Why We Are Short-handed
Drillers are the modern incarnation of these independent souls. Most of us are small operations in limited geographic areas. We have no more security than our ability to satisfy our customers, one at a time. Our successes are ours alone, and our failures can be crushing.
To me, this is the good part. Benjamin Franklin once said, “I haven't failed, I've found 10,000 ways that don't work.” But our society - and more importantly, our government - has fostered an attitude of total dependence among our youth. Professions are more and more isolated from failure.
If we took our present way of thinking back 100 years, we would tax the automobile to provide relief for the poor buggy-whip manufacturers. Most of this can be traced to the way government spends money. Economists Milton and Rose Friedman, in their 1980 book, Free To Choose, explain the four ways of spending money:
1. You spend your own money on yourself. You are motivated to get the thing you need at the best price. This is how most of us buy drilling rigs.
2. You spend your money on other people. You still want the best price, but you are less interested in pleasing the recipient of your largess. This is why children get underwear at Christmas.
3. You spend other people's money on yourself. You get what you want, but price doesn't matter. This explains the expensive meals on the company's dime.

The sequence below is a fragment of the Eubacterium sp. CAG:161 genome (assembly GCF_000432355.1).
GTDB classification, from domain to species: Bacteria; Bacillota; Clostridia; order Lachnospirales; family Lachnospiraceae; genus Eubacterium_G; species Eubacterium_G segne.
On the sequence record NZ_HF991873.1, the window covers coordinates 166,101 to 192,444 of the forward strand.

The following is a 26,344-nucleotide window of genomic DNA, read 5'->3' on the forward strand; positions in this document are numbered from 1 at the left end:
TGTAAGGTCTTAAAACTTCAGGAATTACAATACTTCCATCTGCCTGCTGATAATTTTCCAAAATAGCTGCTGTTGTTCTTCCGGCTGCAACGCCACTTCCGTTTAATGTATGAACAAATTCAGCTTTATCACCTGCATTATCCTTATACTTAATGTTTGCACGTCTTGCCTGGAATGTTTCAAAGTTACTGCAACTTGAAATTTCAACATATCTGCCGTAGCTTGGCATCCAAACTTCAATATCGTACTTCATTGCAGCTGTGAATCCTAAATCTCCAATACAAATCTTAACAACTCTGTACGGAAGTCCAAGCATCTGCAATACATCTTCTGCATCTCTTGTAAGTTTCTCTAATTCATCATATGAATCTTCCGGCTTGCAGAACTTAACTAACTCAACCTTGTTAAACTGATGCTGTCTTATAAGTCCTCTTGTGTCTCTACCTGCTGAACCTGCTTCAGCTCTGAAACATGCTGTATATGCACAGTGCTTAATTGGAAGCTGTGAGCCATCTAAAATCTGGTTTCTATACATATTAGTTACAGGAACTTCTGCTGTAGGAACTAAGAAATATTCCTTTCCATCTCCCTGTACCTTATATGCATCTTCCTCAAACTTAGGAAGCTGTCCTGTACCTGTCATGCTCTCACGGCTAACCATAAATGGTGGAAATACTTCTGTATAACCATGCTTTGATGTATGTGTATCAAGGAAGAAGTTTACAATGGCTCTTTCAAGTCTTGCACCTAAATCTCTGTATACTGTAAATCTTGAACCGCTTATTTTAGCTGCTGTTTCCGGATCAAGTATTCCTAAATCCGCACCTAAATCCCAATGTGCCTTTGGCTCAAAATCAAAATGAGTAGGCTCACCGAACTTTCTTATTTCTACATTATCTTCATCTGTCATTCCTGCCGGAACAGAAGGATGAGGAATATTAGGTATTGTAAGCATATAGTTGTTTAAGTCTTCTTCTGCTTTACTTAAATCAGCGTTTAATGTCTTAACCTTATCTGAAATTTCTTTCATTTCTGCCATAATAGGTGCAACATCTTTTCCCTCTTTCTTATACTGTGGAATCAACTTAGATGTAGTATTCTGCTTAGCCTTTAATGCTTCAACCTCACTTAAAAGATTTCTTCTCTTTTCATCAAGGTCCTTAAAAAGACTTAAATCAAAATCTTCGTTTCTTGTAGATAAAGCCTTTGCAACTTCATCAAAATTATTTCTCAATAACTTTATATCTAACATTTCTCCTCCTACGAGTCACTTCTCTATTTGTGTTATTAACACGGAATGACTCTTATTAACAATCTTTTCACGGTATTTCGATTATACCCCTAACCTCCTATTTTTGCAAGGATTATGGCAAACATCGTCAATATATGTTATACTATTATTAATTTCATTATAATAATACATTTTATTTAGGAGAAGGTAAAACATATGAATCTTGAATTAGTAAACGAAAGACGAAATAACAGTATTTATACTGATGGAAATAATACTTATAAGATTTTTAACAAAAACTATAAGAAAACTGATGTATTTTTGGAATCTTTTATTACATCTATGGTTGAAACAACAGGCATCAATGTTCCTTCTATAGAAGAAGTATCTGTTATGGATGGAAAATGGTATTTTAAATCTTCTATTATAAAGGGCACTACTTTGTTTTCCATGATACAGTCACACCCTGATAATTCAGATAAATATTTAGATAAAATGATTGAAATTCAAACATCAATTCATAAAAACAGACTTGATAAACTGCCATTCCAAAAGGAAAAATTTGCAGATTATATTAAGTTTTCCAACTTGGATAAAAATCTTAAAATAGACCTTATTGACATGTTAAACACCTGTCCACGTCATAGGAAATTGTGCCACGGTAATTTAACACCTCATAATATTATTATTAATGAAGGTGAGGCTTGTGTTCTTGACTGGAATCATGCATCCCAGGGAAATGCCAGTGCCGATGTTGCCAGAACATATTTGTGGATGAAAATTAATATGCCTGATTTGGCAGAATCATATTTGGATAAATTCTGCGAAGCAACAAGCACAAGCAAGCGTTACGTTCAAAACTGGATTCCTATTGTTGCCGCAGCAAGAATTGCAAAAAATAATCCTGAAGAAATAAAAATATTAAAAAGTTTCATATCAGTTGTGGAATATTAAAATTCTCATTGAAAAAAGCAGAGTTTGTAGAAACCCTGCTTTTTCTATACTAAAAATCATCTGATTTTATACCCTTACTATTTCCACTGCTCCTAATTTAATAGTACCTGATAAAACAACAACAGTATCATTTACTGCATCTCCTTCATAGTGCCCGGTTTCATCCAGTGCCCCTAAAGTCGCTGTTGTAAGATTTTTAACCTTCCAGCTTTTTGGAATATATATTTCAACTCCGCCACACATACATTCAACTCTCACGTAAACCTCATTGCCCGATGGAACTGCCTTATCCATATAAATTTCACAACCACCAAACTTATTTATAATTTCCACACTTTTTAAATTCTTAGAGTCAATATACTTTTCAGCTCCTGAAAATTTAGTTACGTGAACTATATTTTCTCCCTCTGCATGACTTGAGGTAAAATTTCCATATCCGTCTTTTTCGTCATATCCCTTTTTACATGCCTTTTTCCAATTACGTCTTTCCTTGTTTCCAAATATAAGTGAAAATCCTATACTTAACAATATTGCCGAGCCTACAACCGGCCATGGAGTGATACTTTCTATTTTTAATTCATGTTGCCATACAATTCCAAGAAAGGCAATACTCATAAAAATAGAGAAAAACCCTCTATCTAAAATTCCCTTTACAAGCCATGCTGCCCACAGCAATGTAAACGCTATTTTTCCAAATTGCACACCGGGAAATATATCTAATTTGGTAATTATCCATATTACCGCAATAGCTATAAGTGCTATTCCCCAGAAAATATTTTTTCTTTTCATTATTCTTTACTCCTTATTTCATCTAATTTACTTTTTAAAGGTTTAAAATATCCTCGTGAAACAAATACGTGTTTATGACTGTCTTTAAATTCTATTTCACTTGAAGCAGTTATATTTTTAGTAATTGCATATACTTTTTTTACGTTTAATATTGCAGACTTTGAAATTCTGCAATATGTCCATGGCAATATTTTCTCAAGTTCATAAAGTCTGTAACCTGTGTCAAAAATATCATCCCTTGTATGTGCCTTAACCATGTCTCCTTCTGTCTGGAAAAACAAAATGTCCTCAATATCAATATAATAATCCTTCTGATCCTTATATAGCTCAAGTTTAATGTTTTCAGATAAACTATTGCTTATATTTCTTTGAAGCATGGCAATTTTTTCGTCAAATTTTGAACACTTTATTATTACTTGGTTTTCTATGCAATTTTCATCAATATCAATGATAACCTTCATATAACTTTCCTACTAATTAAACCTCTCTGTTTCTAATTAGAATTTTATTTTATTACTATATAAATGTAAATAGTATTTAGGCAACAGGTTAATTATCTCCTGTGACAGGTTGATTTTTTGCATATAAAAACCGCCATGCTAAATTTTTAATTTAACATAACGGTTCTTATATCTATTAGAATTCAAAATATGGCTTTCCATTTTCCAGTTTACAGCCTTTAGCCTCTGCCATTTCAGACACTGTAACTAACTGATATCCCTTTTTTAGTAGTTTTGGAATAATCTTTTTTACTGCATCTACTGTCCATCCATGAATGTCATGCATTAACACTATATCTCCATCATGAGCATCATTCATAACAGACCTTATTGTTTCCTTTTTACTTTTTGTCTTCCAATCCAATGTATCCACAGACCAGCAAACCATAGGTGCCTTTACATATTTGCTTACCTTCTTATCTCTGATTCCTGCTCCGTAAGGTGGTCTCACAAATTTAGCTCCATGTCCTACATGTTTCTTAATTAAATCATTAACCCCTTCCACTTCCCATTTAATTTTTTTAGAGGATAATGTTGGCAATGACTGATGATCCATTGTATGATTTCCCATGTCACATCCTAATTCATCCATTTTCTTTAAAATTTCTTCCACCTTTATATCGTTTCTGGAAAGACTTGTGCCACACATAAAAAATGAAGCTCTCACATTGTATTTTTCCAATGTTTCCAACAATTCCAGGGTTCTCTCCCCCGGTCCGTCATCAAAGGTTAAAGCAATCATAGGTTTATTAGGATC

4. You spend other people's money on other people. In this case, who gives a hoot?
Since most government money is spent this way, it explains $300 coffee pots, $700 hammers, $1,200 toilet seats and most of the programs and regulations put on the drilling industry. This is how they spend $300 million dollars protecting some kind of cockroach and condemn your land in the process. Your swamp now becomes a “wetland,” worthless to you and valuable to everyone else that didn't have to pay for it.
Here's an example of “guvmint” spending:
Once upon a time, the government had a vast salvage yard in the middle of the desert. They stored things that they couldn't give away or sell at auction. Congress said, “Someone might steal from it at night.” So they created a night watchman position and hired a person to do the job.
Then Congress got to wondering how the watchman could do his job without instructions. So they created a planning department and hired two people, one to write instructions and one to do time studies.
The Congress wondered, “How will we know if the watchman is doing his job correctly?” So they created a quality-control department and hired two people, one to do the studies and the other to write the reports.
Then Congress said, “How are these people going to get paid?” So they hired a payroll officer and a timekeeper. Then they wondered, “Who will be accountable for all these people?” So they hired an administrative officer, an assistant administrative officer and a legal secretary.
Then Congress said, “We've had this program in operation for one year, and we're $18,000 over budget. We've got to cut costs.” So they laid off the night watchman - and paid his unemployment insurance!
This is where a lot of our new hires have gone: into guaranteed jobs, requiring little actual skill and no people skills, secure for life, all paid for by the public though - which translates to your and my wallets.
If we want to grow our industry, our lives and our country, we've got to wean people from this dependence and foster freedom of initiative and individual effort. We've got to allow for and accept individual success AND failure. In this way, the cream will rise to the top and the dregs will fall to the bottom for the good of all, instead of creating a gray, tasteless, homogenized mess that helps no one but the bureaucRATS.